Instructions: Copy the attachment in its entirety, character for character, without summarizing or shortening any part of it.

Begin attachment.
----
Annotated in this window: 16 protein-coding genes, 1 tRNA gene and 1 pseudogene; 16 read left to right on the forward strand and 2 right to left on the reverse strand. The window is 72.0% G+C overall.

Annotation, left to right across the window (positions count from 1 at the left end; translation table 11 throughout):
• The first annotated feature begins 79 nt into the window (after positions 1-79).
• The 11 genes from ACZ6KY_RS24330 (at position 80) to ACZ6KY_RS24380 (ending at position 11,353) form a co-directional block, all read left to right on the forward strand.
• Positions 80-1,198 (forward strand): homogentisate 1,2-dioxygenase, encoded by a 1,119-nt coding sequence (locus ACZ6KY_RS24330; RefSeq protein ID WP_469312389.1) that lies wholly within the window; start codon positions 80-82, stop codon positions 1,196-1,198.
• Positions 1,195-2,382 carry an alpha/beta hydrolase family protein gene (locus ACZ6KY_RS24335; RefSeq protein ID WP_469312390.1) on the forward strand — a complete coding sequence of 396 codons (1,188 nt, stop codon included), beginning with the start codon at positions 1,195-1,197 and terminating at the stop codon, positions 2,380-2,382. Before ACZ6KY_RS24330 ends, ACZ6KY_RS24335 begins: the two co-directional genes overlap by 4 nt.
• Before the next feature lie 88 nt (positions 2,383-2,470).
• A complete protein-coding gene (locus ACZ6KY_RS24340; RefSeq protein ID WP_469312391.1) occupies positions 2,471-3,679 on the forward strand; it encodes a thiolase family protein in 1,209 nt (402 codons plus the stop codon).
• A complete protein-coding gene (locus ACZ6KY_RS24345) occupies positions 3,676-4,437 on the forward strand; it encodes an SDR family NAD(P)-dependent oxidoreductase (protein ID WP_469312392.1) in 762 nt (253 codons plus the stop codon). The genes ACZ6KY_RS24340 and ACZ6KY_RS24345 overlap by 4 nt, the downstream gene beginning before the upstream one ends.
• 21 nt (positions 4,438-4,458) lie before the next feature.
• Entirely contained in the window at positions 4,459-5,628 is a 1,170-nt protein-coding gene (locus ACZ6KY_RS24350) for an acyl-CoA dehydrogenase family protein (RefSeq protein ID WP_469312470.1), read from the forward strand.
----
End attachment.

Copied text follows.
Annotated in this window: 16 protein-coding genes, 1 tRNA gene and 1 pseudogene; 16 read left to right on the forward strand and 2 right to left on the reverse strand. The window is 72.0% G+C overall.

Annotation, left to right across the window (positions count from 1 at the left end; translation table 11 throughout):
• The first annotated feature begins 79 nt into the window (after positions 1-79).
• The 11 genes from ACZ6KY_RS24330 (at position 80) to ACZ6KY_RS24380 (ending at position 11,353) form a co-directional block, all read left to right on the forward strand.
• Positions 80-1,198 (forward strand): homogentisate 1,2-dioxygenase, encoded by a 1,119-nt coding sequence (locus ACZ6KY_RS24330; RefSeq protein ID WP_469312389.1) that lies wholly within the window; start codon positions 80-82, stop codon positions 1,196-1,198.
• Positions 1,195-2,382 carry an alpha/beta hydrolase family protein gene (locus ACZ6KY_RS24335; RefSeq protein ID WP_469312390.1) on the forward strand — a complete coding sequence of 396 codons (1,188 nt, stop codon included), beginning with the start codon at positions 1,195-1,197 and terminating at the stop codon, positions 2,380-2,382. Before ACZ6KY_RS24330 ends, ACZ6KY_RS24335 begins: the two co-directional genes overlap by 4 nt.
• Before the next feature lie 88 nt (positions 2,383-2,470).
• A complete protein-coding gene (locus ACZ6KY_RS24340; RefSeq protein ID WP_469312391.1) occupies positions 2,471-3,679 on the forward strand; it encodes a thiolase family protein in 1,209 nt (402 codons plus the stop codon).
• A complete protein-coding gene (locus ACZ6KY_RS24345) occupies positions 3,676-4,437 on the forward strand; it encodes an SDR family NAD(P)-dependent oxidoreductase (protein ID WP_469312392.1) in 762 nt (253 codons plus the stop codon). The genes ACZ6KY_RS24340 and ACZ6KY_RS24345 overlap by 4 nt, the downstream gene beginning before the upstream one ends.
• 21 nt (positions 4,438-4,458) lie before the next feature.
• Entirely contained in the window at positions 4,459-5,628 is a 1,170-nt protein-coding gene (locus ACZ6KY_RS24350) for an acyl-CoA dehydrogenase family protein (RefSeq protein ID WP_469312470.1), read from the forward strand.